The Booz Allen Dark Labs’ Advanced Threat Hunt team discovered a unique form of adware lurking on networks that evades all traditional forms of cyber defense. The adware is a previously known threat that is commonly used to inject advertisements into a user’s browser and covertly collect information about the user’s browsing activity. This adware employs advanced techniques commonly seen in Nation-State-level APTs to evade detection, maintain persistence, and connect to Command and Control (C2) servers to initiate a stage 2 attack.
Dark Labs Advance Hunt team identifies adware with Nation State APT behavior – evasion, persistence and C2 connection points
The Booz Allen Dark Labs’ Advanced Threat Hunt team recently discovered a unique form of adware lurking on networks that evades all traditional forms of cyber defenses. The adware is a previously known threat that is commonly used to inject advertisements into a user’s browser and covertly collect information about the user’s browsing activity.
Adware is often ignored during security operations because it is generally considered unsophisticated, is prevalent, and has a low perceived threat level. This adware, which we are calling Advanced Persistent Adware (APA), is unique because it leverages advanced techniques, typically only seen in attacks attributed to Nation-State-level Advanced Persistent Threats (APTs), to evade detection, maintain persistence, and connect to a Command and Control (C2) server to facilitate the second stage of the attack. This APA is similar to adware detected by Carbon Black’s Endpoint Detection and Response (EDR) platform, which is referenced in this article. Both examples demonstrate the growing need for advanced detection as the playing field continues to evolve in favor of these threats.
Leveraging built-in windows tools, such as Scheduled Tasks (taskeng.exe) or wscript.exe, the APA decrypts and executes its payload in memory, rather than on disk, which further allows it to avoid anti-virus detection. The first function of the APA is to look for two files in its parent directory. If both files exist, the APA sends an HTTP POST request to a C2 server. All communication to and from the C2 server are encrypted to avoid network-based detection by the SIEM or IDS platform. When an HTTP 200 Response is received from the C2 server, the APA initiates stage two, which involves extracting the contents of the C2’s Response, decrypting the extracted code, and executing the code in memory. The full functionality and impact of stage two is still being analyzed, but from the details that we have uncovered, we can say that the additional code retrieved from the C2 server is advanced and and given its ability to execute arbitrary code could be used as an implant for exfiltrating data and receiving further tasking outside of its adware capabilities.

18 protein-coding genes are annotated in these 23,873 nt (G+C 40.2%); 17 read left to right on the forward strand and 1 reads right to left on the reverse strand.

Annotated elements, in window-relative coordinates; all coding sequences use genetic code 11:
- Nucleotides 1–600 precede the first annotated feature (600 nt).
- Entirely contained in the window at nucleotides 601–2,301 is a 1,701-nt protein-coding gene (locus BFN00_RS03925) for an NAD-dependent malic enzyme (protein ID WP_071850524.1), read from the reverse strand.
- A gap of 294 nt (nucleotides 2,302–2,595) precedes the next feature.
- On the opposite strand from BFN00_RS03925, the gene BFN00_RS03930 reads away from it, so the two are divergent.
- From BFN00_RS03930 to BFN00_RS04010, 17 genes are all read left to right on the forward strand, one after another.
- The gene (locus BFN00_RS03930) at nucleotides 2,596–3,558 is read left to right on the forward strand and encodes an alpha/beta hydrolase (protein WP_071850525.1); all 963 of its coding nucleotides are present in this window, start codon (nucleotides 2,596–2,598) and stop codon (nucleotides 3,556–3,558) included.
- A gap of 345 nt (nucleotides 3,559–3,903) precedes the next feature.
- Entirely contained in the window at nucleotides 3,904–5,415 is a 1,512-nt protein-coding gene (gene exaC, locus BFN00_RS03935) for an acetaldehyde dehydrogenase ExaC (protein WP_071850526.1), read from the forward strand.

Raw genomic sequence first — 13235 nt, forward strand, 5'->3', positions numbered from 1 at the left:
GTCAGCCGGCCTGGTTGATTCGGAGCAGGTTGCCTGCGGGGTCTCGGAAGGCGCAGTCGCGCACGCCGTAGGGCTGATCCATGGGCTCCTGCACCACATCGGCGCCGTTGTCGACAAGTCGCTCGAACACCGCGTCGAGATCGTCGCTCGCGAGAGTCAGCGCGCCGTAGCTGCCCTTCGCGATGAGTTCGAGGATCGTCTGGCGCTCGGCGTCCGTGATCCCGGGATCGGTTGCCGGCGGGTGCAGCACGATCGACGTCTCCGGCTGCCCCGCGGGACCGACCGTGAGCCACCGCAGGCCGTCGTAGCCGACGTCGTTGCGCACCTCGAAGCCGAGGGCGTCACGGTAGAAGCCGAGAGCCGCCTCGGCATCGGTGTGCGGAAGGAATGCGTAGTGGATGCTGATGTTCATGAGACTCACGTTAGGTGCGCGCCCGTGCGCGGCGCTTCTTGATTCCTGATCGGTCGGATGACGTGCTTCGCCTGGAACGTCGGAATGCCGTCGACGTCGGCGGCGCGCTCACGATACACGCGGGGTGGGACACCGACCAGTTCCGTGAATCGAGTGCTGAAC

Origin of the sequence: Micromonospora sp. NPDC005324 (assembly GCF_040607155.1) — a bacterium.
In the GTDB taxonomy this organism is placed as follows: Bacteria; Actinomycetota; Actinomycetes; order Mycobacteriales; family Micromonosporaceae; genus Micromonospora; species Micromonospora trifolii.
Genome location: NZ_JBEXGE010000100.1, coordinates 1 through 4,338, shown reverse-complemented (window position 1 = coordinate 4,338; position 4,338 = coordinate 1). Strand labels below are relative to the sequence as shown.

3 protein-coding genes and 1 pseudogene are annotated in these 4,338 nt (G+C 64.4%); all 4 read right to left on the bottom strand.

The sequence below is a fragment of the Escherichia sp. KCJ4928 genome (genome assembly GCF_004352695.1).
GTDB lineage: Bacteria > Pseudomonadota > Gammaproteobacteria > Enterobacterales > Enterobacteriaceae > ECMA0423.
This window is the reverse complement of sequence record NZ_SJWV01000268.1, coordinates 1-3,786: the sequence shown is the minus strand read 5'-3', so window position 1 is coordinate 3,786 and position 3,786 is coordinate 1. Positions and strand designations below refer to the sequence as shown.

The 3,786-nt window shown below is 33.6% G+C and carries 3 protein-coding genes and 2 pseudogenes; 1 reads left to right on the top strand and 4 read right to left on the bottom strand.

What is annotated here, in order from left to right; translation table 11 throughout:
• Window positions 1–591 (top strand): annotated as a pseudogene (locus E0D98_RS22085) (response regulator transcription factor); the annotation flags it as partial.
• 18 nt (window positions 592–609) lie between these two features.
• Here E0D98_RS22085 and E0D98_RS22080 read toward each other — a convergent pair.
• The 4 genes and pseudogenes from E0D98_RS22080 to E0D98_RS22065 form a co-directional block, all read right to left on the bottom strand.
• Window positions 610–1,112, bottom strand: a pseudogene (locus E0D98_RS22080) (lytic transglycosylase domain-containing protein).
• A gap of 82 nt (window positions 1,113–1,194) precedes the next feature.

We discovered the APA by leveraging Dark Labs’ Advanced Threat Hunt (ATH) platform, using hypothesis-driven behavioral based analytics. These rules are generalizations based on predictions made about how a threat actor or their weapon will act within a network and behaviors that a threat hunter would expect to see in the data. We developed methods to elevate EDR functionality in networks, allowing us to query all endpoints and correlate their responses at scale. Through this process, events related to this APA were automatically identified as potentially malicious by a rule designed to look for wscript execution in atypical or suspicious directories. These events were hay-stacked and presented to our threat hunt team for further investigation. Our hunters then pivoted to our analytics platform that conducts automated dynamic malware analysis, which determined that the payload was, in-fact, malicious.
While existence of the APA within a network might not be necessarily nefarious, it provides the opportunity for maliciousness, either by the adware creator, a client of theirs, or even through the possibility of hijacking in the future (for example, through a breach of the adware provider’s network). Elimination and future prevention through behavioral based analytics is advised.
As seen with this APA, cyber adversaries are skilled at defeating reactive, IOC based defenses by constantly developing and evolving malicious tools, techniques, and procedures (TTPs), allowing them to gain access and cause harm to an organization. In contrast to traditional network defenses, our ATH offering involves creating new datasets rich with endpoint data, allowing us to hunt alerts that may be missed by SIEMs, IDSs, and Anti-Virus products. Our proactive approach relies on sophisticated tools and tradecraft, such as automation, threat intelligence, threat analytics, and machine intelligence, to gather and analyze huge reams of data for malicious activity. These tools can identify and mitigate threats at machine speed using customized delivery models.
At Booz Allen, we have spent the last decade refining our tradecraft and assembling teams of analysts who can think like adversaries and know how to identify warning signs. Our analysts specialize in global malware hunt operations, anti-malware research, development of APT countermeasures, and use measurable processes to strengthen network defenses and identify adversary activity. By regularly evaluating their networks for threat activity, organizations can detect attacks in progress and mitigate these risks before it’s too late.